(Originally posted 9/25/2008, 1:53 a.m.)
At around this time of year, when most kids have gone back to school, my children are a bit of an anomaly when we go out during the day, primarily because, well, they’re not in school. People often stop to chat with my kids, especially with my daughter, and ask her what grade she’s in, and did she have a day off school. As homeschoolers, we’re quite used to this attention from strangers by now, but the beginning of school is often when it’s most noticeable.
Anyway, one day a couple of weeks ago, something happened that had never happened before. After asking the usual questions (“Are they in school? Oh, how come you homeschool? How do you manage it with the two of them? And how do they get the socialization that they need?”), this particular questioner reached over and . . . shook my hand. “It looks like you’re doing a wonderful job. I want to thank you, and I’m so glad I got a chance to meet you and your children.” Wow. That made my month.
It’s not unusual for strangers or even friends and acquaintances to ask me and my husband why we choose to homeschool. But it is not common for us to hear such sincere praise, and paired with a solemn handshake at that. While I think that most people are genuinely curious about why we homeschool (another blog entry completely), I’ve learned over the years that not all questions are meant to draw out responses; more often than not, when other adults ask us, “Why are you homeschooling?”, it’s a defensive conversation-opener, designed to hear our reasons and then explain to us why their choice of schooling is just fine, thank you very much. (After that, comes the offensive.)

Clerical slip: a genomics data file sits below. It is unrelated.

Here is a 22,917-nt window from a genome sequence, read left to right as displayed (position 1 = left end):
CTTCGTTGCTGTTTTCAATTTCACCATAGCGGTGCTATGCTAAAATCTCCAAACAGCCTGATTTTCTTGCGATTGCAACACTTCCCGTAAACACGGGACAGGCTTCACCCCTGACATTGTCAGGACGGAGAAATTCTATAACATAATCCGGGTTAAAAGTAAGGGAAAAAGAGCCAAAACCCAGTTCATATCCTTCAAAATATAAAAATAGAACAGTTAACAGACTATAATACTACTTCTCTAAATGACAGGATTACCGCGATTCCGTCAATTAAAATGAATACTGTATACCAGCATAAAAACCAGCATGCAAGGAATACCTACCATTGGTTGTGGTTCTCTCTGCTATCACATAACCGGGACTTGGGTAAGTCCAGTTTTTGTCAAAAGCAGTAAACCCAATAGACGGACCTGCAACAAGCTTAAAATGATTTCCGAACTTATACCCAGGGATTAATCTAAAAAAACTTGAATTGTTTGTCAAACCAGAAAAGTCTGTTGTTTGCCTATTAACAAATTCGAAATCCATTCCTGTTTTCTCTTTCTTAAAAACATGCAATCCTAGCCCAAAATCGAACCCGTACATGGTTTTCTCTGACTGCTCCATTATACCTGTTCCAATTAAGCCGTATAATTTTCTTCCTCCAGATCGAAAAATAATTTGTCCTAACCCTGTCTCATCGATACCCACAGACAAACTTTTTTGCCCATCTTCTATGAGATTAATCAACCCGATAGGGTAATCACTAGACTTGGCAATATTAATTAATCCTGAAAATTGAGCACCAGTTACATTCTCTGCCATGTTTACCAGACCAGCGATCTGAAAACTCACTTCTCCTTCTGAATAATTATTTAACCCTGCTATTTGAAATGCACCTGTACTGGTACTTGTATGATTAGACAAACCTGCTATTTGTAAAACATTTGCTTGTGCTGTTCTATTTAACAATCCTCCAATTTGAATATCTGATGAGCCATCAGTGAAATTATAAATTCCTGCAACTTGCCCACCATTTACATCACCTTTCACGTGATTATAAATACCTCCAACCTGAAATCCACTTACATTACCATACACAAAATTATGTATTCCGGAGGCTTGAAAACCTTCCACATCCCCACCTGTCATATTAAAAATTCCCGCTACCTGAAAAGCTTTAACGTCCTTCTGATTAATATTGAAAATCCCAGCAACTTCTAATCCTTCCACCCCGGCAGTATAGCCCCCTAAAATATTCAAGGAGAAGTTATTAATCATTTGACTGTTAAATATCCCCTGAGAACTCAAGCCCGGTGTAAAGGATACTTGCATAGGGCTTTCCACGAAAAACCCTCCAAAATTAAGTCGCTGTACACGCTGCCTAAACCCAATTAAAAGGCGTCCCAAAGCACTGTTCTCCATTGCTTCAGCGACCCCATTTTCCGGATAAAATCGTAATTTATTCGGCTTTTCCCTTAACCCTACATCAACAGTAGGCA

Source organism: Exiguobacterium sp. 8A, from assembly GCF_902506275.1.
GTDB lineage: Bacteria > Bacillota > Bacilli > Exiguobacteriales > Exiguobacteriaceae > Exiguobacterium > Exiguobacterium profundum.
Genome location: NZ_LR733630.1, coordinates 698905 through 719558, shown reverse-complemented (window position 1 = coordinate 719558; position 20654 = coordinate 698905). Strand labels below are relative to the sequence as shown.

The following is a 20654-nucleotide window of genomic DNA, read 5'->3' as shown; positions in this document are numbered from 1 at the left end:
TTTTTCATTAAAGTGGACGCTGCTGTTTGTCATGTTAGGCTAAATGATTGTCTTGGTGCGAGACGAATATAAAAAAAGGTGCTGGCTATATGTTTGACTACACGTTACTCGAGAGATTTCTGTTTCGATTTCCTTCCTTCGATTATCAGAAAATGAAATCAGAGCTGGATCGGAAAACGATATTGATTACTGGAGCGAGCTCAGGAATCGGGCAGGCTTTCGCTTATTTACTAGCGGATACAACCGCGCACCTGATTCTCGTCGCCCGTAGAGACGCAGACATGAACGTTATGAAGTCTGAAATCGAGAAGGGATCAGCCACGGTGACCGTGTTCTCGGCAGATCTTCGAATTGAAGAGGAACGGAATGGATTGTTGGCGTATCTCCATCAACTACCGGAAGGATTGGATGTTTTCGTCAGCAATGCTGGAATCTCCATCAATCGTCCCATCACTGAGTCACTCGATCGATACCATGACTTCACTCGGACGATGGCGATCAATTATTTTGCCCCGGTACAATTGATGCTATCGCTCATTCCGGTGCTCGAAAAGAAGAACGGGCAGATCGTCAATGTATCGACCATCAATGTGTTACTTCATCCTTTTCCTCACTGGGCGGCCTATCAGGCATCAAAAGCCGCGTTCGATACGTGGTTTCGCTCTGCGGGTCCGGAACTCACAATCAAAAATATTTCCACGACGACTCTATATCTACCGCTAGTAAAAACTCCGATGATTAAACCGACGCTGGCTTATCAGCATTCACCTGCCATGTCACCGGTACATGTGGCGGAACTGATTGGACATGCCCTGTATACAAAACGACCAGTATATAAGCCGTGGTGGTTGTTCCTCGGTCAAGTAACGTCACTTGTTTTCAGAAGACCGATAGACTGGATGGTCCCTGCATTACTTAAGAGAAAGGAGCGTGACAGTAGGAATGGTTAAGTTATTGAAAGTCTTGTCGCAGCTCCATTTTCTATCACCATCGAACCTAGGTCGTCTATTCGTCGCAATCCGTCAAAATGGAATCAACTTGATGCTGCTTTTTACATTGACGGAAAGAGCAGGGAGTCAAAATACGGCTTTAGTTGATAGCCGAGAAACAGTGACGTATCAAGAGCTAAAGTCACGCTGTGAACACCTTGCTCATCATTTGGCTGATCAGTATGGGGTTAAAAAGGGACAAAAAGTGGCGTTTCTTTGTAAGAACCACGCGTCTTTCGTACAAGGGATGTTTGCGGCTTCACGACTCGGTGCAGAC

So to have a stranger genuinely want to know why we homeschool, without the defensive stance, and then agree with me wholeheartedly and shake my hand in admiration, well, that was something entirely new and wonderful.
What a great start to the new school year.